These solutions are quite efficient for a small number of snapshots in the system, but less so when multiple (repeated) snapshots are taken of an original VLU. Repeated snapshots find many applications where it is desirable to preserve a timed record of the original data store.
An embodiment of the invention provides a method for improving efficiency in a system containing repeated snapshots of an original data store. A READ/WRITE enabled parent virtual logical unit (VLU) to store an original data store is created. One or more READ-only enabled child VLUs each storing a point-in-time copy of the original data store, are created. The one or more child VLUs are created at distinct times. A search pointer and a propagation pointer are implemented on the parent VLU and on each child VLU. The search pointer of each child VLU is set to point to the next subsequently created child VLU, with the search pointer of a most recently created child VLU set to point to the parent VLU. The propagation pointer of each child VLU is set to point to the immediately previously created child VLU, with the propagation pointer of the parent VLU set to point to the most recently created child VLU.
Other features and advantages of embodiments of the invention will be apparent from the accompanying drawings, and from the detailed description, that follows below.
The invention may be best understood by referring to the following description and accompanying drawings that are used to illustrate embodiments of the invention. In the drawings:
An embodiment of the invention implements a search pointer and a propagation pointer in each VLU in the system. When a new snapshot of an original data store is created (note: snapshots of snapshots (cascaded snapshots) are irrelevant in an environment supporting READ-only snapshots), the search pointer and propagation pointer of the new VLU are set to point to the parent VLU and the immediate predecessor child VLU, respectively. If no immediate predecessor child VLU exists, the propagation pointer is set to NULL. The search pointer of the immediate predecessor child VLU and the propagation pointer of the parent VLU are reset to point to the new child VLU. When a WRITE operation is received by the parent VLU, the current version of the affected data blocks (the history) is copied to the most recently created point-in-time copy (i.e., copied to the “youngest child”). Of course this copying to youngest child VLU is not required if a local copy of the history already exists on the youngest child VLU. The history is not propagated to all child VLUs, thus improving the efficiency of a WRITE operation to the parent VLU. When a READ operation is received by a child VLU, the controller starts by searching the requested child VLU for the requested data blocks. If the requested data is not found, the next subsequently created (immediately younger) child VLU is located by following the search pointer of the requested VLU. If the requested data block is not found, the process is repeated until the requested data block is found in a child VLU or in the parent VLU.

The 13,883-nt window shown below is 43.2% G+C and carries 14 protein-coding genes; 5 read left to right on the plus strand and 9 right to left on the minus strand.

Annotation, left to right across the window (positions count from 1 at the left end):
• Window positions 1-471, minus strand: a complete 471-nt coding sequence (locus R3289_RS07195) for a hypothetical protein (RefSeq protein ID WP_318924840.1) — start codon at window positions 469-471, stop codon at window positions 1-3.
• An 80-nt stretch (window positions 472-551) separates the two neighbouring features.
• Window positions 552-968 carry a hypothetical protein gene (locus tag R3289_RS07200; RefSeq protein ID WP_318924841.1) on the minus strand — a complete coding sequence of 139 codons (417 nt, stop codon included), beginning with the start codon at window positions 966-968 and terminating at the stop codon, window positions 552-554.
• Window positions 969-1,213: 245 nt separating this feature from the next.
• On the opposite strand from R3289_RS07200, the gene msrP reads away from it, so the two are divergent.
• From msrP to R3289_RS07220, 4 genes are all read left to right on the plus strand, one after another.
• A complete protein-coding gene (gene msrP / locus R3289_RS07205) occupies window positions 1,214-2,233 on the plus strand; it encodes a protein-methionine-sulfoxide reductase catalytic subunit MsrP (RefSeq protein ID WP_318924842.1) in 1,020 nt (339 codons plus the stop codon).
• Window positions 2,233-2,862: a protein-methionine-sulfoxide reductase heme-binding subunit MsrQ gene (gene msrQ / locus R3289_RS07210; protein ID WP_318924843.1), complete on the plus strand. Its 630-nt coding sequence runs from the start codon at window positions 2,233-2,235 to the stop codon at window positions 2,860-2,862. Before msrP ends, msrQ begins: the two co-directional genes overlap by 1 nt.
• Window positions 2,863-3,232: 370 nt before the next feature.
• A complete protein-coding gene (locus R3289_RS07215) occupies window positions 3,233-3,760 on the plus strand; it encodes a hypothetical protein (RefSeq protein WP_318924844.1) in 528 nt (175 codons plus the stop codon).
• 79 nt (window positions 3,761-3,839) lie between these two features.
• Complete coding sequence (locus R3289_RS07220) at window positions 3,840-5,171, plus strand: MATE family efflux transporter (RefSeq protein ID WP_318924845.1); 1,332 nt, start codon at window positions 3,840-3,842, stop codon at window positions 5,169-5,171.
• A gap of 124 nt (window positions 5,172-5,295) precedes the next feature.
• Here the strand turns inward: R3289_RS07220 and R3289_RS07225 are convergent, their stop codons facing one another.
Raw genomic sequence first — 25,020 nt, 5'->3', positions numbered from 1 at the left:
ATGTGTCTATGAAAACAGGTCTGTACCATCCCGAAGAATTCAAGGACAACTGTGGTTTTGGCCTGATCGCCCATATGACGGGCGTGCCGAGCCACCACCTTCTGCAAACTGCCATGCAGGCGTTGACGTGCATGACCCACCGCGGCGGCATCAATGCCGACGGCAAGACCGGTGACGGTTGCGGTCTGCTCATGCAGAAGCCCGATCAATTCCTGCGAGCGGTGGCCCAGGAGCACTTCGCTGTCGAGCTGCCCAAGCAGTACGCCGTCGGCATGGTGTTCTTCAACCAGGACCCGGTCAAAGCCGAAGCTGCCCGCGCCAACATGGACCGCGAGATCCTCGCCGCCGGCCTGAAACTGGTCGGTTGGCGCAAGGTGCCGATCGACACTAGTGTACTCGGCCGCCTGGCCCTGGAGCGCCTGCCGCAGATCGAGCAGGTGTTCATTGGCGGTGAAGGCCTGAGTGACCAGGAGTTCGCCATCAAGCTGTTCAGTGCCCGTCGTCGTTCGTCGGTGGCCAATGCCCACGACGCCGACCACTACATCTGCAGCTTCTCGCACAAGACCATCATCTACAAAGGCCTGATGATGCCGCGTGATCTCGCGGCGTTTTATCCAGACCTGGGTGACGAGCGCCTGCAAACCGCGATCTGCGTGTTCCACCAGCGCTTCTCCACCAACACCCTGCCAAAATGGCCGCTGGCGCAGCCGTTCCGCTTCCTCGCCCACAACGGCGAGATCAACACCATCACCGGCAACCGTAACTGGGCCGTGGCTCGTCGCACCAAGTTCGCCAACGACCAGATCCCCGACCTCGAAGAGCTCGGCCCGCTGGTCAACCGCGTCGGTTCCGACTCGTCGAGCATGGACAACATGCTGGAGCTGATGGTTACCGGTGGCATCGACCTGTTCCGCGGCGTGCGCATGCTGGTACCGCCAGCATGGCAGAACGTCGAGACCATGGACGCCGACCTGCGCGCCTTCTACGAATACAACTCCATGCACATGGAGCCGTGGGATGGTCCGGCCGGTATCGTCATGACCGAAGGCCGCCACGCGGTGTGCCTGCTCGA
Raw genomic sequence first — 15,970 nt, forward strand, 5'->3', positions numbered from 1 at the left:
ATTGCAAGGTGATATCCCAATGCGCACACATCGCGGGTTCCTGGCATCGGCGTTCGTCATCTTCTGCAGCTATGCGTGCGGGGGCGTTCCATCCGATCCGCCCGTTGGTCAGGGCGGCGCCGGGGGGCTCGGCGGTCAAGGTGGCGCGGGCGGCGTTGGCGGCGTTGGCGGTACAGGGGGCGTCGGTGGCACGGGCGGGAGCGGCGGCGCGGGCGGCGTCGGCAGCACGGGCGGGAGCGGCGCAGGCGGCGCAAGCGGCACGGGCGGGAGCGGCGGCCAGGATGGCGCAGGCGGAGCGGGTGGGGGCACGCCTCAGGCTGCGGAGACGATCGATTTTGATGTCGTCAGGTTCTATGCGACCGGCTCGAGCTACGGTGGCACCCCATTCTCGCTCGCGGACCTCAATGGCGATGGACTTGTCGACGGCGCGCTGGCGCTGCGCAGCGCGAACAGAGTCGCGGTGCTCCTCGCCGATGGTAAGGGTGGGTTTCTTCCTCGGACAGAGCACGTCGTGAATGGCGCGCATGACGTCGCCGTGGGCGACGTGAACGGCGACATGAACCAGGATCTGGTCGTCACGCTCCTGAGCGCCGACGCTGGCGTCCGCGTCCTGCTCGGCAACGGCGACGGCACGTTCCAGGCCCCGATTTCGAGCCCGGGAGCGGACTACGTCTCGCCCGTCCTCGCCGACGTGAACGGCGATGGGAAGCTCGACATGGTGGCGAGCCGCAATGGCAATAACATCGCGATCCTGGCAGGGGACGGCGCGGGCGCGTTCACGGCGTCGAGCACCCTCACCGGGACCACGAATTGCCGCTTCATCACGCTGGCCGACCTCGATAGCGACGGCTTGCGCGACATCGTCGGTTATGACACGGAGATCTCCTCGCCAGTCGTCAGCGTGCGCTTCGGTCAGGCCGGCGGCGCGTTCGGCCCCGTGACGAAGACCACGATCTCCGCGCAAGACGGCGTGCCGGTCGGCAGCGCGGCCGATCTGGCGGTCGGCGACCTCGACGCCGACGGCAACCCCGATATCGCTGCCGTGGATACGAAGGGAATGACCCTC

In one embodiment, the search pointer and the propagation pointer are implemented in the VLU in addition to an MD structure (which may include a tree of MD slabs) for each VLU. In such an embodiment, the tree of MD slabs may be organized as described in co-pending U.S. patent application Ser. No. 10/261,545, filed on Sep. 30, 2002. In such organization, the tree of MD slabs may be organized as having a plurality of nodes (slabs), each node containing an MD table. Each of the MD tables has a plurality of entries. Each of the entries in the MD table represents a contiguous range of block addresses and contains a pointer to a cache slot storing a data block corresponding to the block address, or an indicator to indicate that the corresponding data block is not stored in a cache slot. Each MD table also contains a block address range indicator to indicate the contiguous range of block addresses, and at least one pointer to point to any parent or child nodes.
An intended advantage of one embodiment of the invention is to exploit particular data-access patterns of an environment in which multiple child VLUs are READ-only enabled to improve the efficiency of WRITE operations to a parent VLU. Another intended advantage of one embodiment of the invention is to use storage capacity more efficiently by propagating history to only one child VLU (e.g., the youngest child VLU).
In the following description, numerous specific details are set forth. However, it is understood that embodiments of the invention may be practiced without these specific details. In other instances, well-known structures and techniques have not been shown in detail in order not to obscure the understanding of this description.
Reference throughout the specification to “one embodiment” or “an embodiment” means that a particular feature, structure, or characteristic described in connection with the embodiment is included in at least one embodiment of the invention. Thus, the appearance of the phrases “in one embodiment” or “in an embodiment” in various places throughout the specification are not necessarily all referring to the same embodiment. Furthermore, the particular features, structures, or characteristics may be combined in any suitable manner in one or more embodiments.
Parent/Sibling Pointer Implementation